NEWS

Nova Scotia Sexual Assault Lawsuit Time Limit To Be Scrapped

10/29/2014 01:06 EDT | Updated 12/29/2014 05:59 EST
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HALIFAX - People in Nova Scotia who want to file lawsuits over sexual and domestic assault would no longer have to do so within prescribed time limits under legislation introduced Wednesday.

Justice Minister Lena Metlege Diab said the Limitations of Actions Act would remove the one-year deadline faced by victims of sexual and domestic abuse who want to sue.

Metlege Diab said the act would better protect abuse victims while also respecting the rights of all parties involved in legal actions.

Jackie Stevens, executive director of the Avalon Sexual Assault Centre, said the legislation would help victims who often hesitate to come forward and often don't meet the one-year deadline to launch a lawsuit.

"This demonstrates a recognition of the tremendous impact historical and systemic violence can have on a person to act in a timely way," said Stevens.

She said she has heard of cases where people considered lawsuits but were prohibited by the statute of limitations.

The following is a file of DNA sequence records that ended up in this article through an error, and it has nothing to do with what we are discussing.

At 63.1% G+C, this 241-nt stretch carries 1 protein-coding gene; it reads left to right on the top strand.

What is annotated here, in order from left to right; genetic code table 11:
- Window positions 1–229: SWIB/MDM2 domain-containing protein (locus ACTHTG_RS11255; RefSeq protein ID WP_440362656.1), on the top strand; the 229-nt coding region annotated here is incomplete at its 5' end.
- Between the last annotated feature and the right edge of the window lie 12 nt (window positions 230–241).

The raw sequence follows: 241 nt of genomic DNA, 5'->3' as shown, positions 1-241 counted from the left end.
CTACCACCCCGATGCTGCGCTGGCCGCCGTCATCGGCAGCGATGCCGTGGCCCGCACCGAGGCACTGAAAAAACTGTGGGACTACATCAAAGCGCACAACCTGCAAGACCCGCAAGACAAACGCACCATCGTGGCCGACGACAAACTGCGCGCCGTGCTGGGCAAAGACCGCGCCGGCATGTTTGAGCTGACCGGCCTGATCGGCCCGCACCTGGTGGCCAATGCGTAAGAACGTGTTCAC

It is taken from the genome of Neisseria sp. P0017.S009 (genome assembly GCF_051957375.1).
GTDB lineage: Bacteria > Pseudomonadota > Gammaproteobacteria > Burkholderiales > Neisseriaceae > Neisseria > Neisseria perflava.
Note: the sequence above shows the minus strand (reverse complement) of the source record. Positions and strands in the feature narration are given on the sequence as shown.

But Stevens added that there are other factors that could stop people from seeking legal recourse including costs and the length of time lawsuits generally take to go through the courts.

No such lawsuits were brought forward in the last year, the Justice Department said.

The act would also set a two-year limitation period for civil claims involving such cases as personal injury or breach of contract.

There would also be a 15-year limit for legal claims that aren't discovered immediately such as an undetected medical complications that arise from surgery, or an injury that is the result of a previous car crash.

Dan Ingersoll, a lawyer for Engineers Nova Scotia, welcomed the new limits, saying the old law was unfair in that it could see his clients sued decades after the fact.

"People don't want to have to carry their file around with them in their garage or in a storage facility for decades," said Ingersoll.

Metlege Diab said the changes would bring the province's legislation in line with laws in six other provinces and would meet a call by the Uniform Law Conference of Canada for more modern laws governing civil actions.